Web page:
“From a vertical market perspective, the pace of technology change in IoT and nascent 5G can be daunting,” said Simon Fletcher, conference chair and CTO at Real Wireless. “What is becoming more important is a change in thinking to focus more on the demand side and identifying where the IoT can make a real difference, rather than just a technology push.”
Steve Baker from TTP encapsulated the dangers of companies focusing too much on technology and not on how to monetise it, by paraphrasing President John Kennedy. “Ask not what we can do for the Things, but what the Things can do for us,” he suggested.
Conference attendees heard from speakers across a range of vertical sectors. Ian Simmons, VP R&D for automotive company Magna International, said the industry had changed more in the past five years than in the last 50. “Drivers of this change come from the sharing economy, stringent fuel economy and emissions targets, and advanced technology challenges of autonomous vehicles, connectivity and the IoT.” However, David Wong, Technology and Innovation Manager at SMMT, highlighted one key barrier to connected vehicles. “About 4600 miles of British roads have no 2G coverage from any provider – let alone 3G or 4G.”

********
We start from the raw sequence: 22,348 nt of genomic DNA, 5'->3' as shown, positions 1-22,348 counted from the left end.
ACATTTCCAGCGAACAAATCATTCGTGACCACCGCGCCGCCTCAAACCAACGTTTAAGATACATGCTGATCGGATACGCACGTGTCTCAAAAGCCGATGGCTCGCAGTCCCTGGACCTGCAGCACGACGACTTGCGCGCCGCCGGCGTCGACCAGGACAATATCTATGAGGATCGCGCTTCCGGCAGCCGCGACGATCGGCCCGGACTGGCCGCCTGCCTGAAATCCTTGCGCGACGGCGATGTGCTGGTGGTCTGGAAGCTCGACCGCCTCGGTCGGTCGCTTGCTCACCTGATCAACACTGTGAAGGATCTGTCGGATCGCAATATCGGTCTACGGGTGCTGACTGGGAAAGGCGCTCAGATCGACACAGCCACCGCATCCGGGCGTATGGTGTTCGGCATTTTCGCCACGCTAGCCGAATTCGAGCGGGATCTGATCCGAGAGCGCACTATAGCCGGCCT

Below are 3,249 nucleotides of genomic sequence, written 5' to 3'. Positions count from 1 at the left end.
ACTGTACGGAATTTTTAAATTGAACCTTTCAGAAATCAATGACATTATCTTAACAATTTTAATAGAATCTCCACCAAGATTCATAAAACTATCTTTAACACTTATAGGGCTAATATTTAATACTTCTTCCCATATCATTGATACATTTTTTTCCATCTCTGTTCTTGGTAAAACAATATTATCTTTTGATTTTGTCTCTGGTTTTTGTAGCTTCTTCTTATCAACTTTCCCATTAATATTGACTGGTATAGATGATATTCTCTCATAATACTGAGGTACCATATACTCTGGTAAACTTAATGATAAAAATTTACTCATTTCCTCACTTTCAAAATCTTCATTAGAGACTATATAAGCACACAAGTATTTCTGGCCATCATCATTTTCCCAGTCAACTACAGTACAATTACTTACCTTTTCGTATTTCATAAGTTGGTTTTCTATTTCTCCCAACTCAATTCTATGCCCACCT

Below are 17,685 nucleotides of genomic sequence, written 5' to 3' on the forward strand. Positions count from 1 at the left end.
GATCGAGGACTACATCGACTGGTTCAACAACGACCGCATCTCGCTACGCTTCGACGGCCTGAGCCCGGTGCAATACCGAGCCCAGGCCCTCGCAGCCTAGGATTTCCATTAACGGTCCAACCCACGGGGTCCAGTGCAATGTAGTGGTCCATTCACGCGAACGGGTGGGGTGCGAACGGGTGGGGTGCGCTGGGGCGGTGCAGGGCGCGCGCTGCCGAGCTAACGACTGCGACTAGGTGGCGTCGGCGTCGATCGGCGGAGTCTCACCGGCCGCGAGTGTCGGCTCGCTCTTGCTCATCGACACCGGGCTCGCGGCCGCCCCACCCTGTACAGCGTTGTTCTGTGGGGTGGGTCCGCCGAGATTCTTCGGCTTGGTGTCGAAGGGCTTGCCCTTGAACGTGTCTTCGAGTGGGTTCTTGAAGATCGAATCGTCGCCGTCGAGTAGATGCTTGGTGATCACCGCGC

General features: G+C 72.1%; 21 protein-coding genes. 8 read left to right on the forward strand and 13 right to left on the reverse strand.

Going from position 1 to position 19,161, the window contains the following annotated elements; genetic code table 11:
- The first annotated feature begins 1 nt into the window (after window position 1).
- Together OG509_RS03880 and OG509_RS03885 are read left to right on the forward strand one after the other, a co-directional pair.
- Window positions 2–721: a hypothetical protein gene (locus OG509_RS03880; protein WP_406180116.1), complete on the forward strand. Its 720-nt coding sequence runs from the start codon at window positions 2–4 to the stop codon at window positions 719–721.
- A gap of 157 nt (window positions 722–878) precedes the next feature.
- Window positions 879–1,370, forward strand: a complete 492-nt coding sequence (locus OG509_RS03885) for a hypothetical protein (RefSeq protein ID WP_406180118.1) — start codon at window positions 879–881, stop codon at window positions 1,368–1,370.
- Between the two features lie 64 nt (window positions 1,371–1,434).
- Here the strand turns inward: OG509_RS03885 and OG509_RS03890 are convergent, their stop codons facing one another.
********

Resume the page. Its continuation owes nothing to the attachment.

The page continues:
Cambridge Wireless presented awards to some of the leading disruptive companies emerging in the IoT space. The winners were: Thales and Ogenblik, for Best Collaboration; Trackener, for Best Progress; MobiCycle, for Most Commercial Potential; Open Energi, for Most Transformative Idea; while Heartfelt Technologies won the award for Idea Most Likely to Benefit Society.
“While it may be some time before predictions of many billions of connected devices becomes a reality for consumers, it is clear that the early winners in the new connected world will be those who can identify real customer needs and drive disruption in vertical industries,” said Bob Driver, Cambridge Wireless’ CEO. “These companies may be established players who are fast to adapt or agile new players – but the race is certainly on.”